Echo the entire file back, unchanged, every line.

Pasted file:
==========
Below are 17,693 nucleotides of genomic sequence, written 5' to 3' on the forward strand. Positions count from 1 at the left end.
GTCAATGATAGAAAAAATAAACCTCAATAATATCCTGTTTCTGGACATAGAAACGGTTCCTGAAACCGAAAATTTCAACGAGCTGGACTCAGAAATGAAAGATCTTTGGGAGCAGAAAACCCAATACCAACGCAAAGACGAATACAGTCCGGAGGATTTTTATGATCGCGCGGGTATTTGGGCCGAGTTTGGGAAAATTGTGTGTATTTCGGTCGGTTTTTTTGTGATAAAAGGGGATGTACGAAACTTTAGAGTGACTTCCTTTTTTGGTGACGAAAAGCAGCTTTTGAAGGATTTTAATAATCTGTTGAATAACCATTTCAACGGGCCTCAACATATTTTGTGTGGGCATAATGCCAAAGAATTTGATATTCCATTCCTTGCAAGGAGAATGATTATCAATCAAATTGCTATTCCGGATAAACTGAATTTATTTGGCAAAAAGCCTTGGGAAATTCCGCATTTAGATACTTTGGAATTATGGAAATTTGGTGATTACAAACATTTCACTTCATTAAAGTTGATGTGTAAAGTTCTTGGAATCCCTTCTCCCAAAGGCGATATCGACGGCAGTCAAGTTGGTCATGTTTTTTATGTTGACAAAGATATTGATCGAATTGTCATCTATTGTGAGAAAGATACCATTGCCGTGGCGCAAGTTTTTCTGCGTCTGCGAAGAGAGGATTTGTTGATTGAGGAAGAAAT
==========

Below are 17,693 nucleotides of genomic sequence, written 5' to 3' on the forward strand. Positions count from 1 at the left end.
GTCAATGATAGAAAAAATAAACCTCAATAATATCCTGTTTCTGGACATAGAAACGGTTCCTGAAACCGAAAATTTCAACGAGCTGGACTCAGAAATGAAAGATCTTTGGGAGCAGAAAACCCAATACCAACGCAAAGACGAATACAGTCCGGAGGATTTTTATGATCGCGCGGGTATTTGGGCCGAGTTTGGGAAAATTGTGTGTATTTCGGTCGGTTTTTTTGTGATAAAAGGGGATGTACGAAACTTTAGAGTGACTTCCTTTTTTGGTGACGAAAAGCAGCTTTTGAAGGATTTTAATAATCTGTTGAATAACCATTTCAACGGGCCTCAACATATTTTGTGTGGGCATAATGCCAAAGAATTTGATATTCCATTCCTTGCAAGGAGAATGATTATCAATCAAATTGCTATTCCGGATAAACTGAATTTATTTGGCAAAAAGCCTTGGGAAATTCCGCATTTAGATACTTTGGAATTATGGAAATTTGGTGATTACAAACATTTCACTTCATTAAAGTTGATGTGTAAAGTTCTTGGAATCCCTTCTCCCAAAGGCGATATCGACGGCAGTCAAGTTGGTCATGTTTTTTATGTTGACAAAGATATTGATCGAATTGTCATCTATTGTGAGAAAGATACCATTGCCGTGGCGCAAGTTTTTCTGCGTCTGCGAAGAGAGGATTTGTTGATTGAGGAAGAAAT